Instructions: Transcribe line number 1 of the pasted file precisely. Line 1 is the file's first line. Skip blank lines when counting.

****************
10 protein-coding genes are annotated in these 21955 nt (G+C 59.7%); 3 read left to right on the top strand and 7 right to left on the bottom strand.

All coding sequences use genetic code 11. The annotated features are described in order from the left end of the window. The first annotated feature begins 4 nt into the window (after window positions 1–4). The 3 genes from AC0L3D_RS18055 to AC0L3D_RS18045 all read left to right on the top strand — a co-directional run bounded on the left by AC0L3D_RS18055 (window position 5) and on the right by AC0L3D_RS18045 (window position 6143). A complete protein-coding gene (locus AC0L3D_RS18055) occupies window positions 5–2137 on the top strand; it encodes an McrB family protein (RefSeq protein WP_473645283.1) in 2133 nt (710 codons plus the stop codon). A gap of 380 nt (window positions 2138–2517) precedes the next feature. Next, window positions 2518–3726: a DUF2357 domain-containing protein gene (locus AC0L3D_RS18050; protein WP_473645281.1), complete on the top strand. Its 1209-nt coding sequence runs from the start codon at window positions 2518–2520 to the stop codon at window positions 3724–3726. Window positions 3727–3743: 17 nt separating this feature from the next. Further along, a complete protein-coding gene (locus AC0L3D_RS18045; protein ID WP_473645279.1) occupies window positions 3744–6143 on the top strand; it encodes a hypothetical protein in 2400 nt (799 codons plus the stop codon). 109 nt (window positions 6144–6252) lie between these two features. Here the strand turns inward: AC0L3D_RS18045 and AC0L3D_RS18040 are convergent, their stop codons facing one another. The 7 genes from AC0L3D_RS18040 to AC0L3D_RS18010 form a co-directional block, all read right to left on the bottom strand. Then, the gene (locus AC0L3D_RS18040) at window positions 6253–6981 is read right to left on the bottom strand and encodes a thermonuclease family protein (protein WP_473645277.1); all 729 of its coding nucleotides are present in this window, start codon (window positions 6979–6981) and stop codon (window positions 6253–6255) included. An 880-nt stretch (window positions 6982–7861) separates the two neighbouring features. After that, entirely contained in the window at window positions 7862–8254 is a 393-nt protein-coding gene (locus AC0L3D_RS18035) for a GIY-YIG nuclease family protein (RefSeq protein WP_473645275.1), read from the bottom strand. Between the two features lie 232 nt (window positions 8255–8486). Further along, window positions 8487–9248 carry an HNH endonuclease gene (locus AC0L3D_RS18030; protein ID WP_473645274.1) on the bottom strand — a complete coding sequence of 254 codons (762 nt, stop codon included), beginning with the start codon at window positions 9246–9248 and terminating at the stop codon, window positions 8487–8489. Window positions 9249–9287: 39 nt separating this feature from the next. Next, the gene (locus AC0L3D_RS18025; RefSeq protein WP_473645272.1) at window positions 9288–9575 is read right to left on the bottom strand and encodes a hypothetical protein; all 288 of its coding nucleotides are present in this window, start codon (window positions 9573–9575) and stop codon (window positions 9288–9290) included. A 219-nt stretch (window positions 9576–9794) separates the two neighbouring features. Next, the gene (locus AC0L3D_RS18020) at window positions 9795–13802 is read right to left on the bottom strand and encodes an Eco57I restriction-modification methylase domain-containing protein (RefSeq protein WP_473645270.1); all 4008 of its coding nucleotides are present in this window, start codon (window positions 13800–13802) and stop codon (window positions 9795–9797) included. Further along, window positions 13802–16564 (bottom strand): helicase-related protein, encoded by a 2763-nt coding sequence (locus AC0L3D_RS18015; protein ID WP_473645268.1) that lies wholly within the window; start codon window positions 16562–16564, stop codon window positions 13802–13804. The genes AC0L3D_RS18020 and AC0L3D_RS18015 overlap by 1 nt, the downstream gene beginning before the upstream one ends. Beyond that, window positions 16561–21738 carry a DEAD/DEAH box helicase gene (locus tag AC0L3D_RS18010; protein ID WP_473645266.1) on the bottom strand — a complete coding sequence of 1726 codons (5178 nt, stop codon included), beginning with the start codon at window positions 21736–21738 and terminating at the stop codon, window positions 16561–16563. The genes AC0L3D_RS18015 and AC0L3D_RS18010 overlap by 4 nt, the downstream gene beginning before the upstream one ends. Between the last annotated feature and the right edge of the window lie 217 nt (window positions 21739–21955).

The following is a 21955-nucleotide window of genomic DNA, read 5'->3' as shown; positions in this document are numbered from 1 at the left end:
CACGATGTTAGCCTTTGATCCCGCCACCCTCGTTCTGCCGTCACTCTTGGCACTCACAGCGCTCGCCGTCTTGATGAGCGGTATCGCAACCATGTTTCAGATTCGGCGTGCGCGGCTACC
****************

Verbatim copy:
10 protein-coding genes are annotated in these 21955 nt (G+C 59.7%); 3 read left to right on the top strand and 7 right to left on the bottom strand.